Jen M.

Choose Your Own Diabetes Device

In about six months’ time, James will be called upon to make a big decision that will affect the next four years of his life. No, this isn’t about college. Well, actually, it kind of is about college, but he’s not picking a school or choosing coursework or any of those other important choices that high schoolers generally make. He has to pick new type 1 diabetes tech!

Sometimes I am absolutely thrown by how much weight and importance are given to choices made in high school. James is my oldest child, so I don’t have personal experience in this process yet. As a parent newly observing the pressures of college and life beyond age 18, I am alarmed at how every decision my sophomore faces seems to be framed in terms of making an impact on the course of his entire future. Should he take AP history or college prep? Does he need to start studying for the SAT? How important is that A- in Spanish going to be to his prospects? Is he spending enough of his precious free time in service and leadership opportunities that will be attractive to colleges? It is crazy the amount of pressure that these young kids experience. In that way, his diabetes tech decision mirrors the circumstances that surround him.

While in some ways the diabetes decision is as important as the pre-college decisions, it is thankfully much less stressful, because the options here are all good. I was thinking about the history of life with diabetes in this modern era… we’re so fortunate to live in a time when James has choices about how to care for himself. And all of those choices can lead to good lives and good outcomes. What a blessing to live now!

Right now, James’ insulin pump is about six months away from expiring. His insurance covers his insulin pump from the time of purchase until the warranty expires. That puts it cleanly into the college era — when he goes away to college, he’ll still have this new medical device that we’ll be purchasing in six months! So in a sense, when he picks a pump, he is picking for this future period of complete autonomy. It makes me nervous (though it does not seem to cause him the same anxiety at all!).

Since the last time we purchased a pump through his insurance, lots of things in the diabetes world have changed. Just in the last few years, new things have been introduced — everything from new insulin, to new continuous glucose monitoring (CGM) systems, to new insulin pumps that are automated in some exciting ways. As somebody who has lived in the diabetes world for over a decade, I have to say that the pace of innovation is picking up sharply.

This is the first pump he’ll really choose himself. When he was first diagnosed, he was much too little to understand the features of the technology. I let him pick the color of his first pump (it was blue!). With each subsequent pump, I’ve done the legwork, and while I do want him to have opinions about his pump, I ultimately steered him in the direction that fit with what I thought was best for him.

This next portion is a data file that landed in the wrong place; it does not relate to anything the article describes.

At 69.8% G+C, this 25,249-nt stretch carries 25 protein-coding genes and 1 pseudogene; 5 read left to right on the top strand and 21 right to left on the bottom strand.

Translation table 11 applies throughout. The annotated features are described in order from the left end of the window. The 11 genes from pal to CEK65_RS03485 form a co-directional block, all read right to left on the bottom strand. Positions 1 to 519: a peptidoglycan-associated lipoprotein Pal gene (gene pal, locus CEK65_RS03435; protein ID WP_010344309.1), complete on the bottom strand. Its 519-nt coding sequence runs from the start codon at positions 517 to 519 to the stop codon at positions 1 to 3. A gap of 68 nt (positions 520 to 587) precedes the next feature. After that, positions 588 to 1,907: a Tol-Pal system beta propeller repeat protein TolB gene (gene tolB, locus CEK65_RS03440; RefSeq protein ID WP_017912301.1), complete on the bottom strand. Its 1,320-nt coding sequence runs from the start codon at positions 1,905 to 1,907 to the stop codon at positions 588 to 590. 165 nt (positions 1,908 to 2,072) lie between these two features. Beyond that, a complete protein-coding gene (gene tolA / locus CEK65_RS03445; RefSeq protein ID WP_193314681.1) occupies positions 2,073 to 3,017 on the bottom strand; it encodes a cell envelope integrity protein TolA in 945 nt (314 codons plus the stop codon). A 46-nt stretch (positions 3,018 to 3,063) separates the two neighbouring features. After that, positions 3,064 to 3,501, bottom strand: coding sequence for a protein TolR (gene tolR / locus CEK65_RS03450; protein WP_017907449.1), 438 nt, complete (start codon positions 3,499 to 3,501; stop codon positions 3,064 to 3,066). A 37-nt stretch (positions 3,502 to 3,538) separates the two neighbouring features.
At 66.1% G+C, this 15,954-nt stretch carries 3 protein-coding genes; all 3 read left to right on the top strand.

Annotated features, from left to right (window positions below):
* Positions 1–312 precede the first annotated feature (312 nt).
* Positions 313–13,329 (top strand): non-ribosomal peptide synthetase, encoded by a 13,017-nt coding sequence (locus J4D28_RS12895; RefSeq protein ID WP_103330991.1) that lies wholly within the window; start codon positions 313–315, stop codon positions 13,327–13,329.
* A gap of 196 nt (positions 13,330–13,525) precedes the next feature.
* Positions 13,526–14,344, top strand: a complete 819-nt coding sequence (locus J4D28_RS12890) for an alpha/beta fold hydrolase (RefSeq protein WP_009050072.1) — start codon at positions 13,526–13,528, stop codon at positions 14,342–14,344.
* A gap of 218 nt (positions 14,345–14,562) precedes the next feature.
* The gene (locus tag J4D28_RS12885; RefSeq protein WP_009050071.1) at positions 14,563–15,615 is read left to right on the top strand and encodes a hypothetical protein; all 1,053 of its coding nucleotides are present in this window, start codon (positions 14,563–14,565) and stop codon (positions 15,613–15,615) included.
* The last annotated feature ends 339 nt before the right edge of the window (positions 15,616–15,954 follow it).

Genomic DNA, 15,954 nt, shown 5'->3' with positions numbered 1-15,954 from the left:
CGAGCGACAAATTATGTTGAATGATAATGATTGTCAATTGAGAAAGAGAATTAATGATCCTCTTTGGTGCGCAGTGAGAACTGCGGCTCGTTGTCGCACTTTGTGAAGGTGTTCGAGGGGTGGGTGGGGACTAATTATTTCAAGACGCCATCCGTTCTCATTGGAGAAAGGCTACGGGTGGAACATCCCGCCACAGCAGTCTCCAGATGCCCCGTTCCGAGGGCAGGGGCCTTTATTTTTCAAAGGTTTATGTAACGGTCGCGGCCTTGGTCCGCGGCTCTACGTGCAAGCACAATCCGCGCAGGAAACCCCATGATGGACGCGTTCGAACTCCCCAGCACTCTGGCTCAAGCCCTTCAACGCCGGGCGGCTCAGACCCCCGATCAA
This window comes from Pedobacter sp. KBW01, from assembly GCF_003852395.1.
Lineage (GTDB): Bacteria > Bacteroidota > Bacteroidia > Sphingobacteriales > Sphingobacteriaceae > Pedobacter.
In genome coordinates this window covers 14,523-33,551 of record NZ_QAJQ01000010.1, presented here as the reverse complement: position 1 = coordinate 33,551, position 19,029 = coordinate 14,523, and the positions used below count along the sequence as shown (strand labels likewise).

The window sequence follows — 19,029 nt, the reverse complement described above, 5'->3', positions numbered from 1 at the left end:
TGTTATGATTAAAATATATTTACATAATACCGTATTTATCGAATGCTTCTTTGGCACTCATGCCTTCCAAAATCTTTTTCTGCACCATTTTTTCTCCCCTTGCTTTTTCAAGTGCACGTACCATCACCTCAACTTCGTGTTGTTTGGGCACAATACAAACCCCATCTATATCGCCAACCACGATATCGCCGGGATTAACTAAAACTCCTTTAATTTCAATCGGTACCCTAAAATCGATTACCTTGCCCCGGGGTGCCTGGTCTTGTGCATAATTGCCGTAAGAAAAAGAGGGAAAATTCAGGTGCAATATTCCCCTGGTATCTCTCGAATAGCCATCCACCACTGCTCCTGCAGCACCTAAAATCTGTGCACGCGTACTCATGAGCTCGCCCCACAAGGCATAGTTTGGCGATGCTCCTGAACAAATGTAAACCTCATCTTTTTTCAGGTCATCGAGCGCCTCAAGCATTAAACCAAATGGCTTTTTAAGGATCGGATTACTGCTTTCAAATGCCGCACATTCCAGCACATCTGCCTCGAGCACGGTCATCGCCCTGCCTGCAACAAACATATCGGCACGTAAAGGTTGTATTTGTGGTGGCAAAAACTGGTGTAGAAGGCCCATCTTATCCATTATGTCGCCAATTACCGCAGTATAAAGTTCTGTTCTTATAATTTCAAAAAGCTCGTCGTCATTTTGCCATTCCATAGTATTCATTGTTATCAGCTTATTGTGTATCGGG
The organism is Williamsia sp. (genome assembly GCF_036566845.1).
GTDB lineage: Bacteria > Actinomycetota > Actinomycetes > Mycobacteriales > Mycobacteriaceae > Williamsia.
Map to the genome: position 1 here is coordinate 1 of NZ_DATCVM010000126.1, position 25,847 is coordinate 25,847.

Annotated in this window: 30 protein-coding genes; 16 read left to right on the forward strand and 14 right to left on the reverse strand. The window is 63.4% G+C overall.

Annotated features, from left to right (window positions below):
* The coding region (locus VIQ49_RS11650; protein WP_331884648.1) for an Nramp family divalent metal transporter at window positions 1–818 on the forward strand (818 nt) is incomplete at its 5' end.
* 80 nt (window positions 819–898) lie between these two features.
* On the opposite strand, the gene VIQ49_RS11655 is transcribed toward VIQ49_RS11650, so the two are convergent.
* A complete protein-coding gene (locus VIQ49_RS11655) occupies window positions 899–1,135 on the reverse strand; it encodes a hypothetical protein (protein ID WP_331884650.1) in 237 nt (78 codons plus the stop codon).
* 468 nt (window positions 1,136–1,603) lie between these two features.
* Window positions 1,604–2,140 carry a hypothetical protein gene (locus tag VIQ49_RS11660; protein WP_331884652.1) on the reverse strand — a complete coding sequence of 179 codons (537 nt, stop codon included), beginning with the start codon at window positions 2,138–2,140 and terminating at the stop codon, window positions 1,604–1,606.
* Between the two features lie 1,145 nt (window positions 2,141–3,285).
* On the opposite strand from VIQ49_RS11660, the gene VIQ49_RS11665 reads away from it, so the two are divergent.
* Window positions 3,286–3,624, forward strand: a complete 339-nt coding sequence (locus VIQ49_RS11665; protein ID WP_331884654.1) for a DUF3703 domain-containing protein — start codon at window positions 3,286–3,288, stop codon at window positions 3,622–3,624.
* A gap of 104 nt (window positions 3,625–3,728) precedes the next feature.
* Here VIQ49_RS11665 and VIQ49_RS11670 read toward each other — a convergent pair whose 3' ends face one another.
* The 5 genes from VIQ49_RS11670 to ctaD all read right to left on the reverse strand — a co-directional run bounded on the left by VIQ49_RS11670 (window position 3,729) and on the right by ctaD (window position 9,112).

This time I want to do it differently. He’s older now. I want him to be the pilot of his own care. I want him to see the various features and try to weigh out which would work best for him, without my heavy-handed suggestions.

It might actually be easier than I ever thought to step back. This time around the options that are available to James are amazing. He will have to decide whether he wants to emphasize ease of use, or slick features, or automation that is effective but a bit fussy. Will he even choose to stay on a pump? (I think he will.) But some find great freedom and control in multiple daily injections. That’s another choice that he can decide to make. And it really is a testament to the times we live in when I say that all of these choices are okay with me.

Yes, in the coming months, James does need to make a decision that will affect the next four years of his life. But thankfully this decision is actually pretty fun. I’m excited to watch him go through this process, knowing that in this decision, all choices lead to a good future.

 

Disclaimer: The experiences and suggestions recounted in these articles are not intended as medical advice, and they are not necessarily the “typical” experiences of families with a child who has type 1 diabetes. These situations are unique to the families depicted. Families should check with their healthcare professionals regarding the treatment of type 1 diabetes and the frequency of blood glucose monitoring. Jen and Kim are real moms of kids with type 1 diabetes and have been compensated for their contributions to this site.

 

Related topics:
The Best Way My Parents Helped Me Prep for College
Leaving for College
People in the Know: T1D at College

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